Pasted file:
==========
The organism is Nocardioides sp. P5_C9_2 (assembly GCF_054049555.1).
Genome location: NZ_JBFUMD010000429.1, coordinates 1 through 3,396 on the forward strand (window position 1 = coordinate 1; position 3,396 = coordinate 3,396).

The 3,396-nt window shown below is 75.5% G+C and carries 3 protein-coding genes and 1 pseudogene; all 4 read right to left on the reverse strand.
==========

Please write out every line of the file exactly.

The organism is Nocardioides sp. P5_C9_2 (assembly GCF_054049555.1).
Genome location: NZ_JBFUMD010000429.1, coordinates 1 through 3,396 on the forward strand (window position 1 = coordinate 1; position 3,396 = coordinate 3,396).

The 3,396-nt window shown below is 75.5% G+C and carries 3 protein-coding genes and 1 pseudogene; all 4 read right to left on the reverse strand.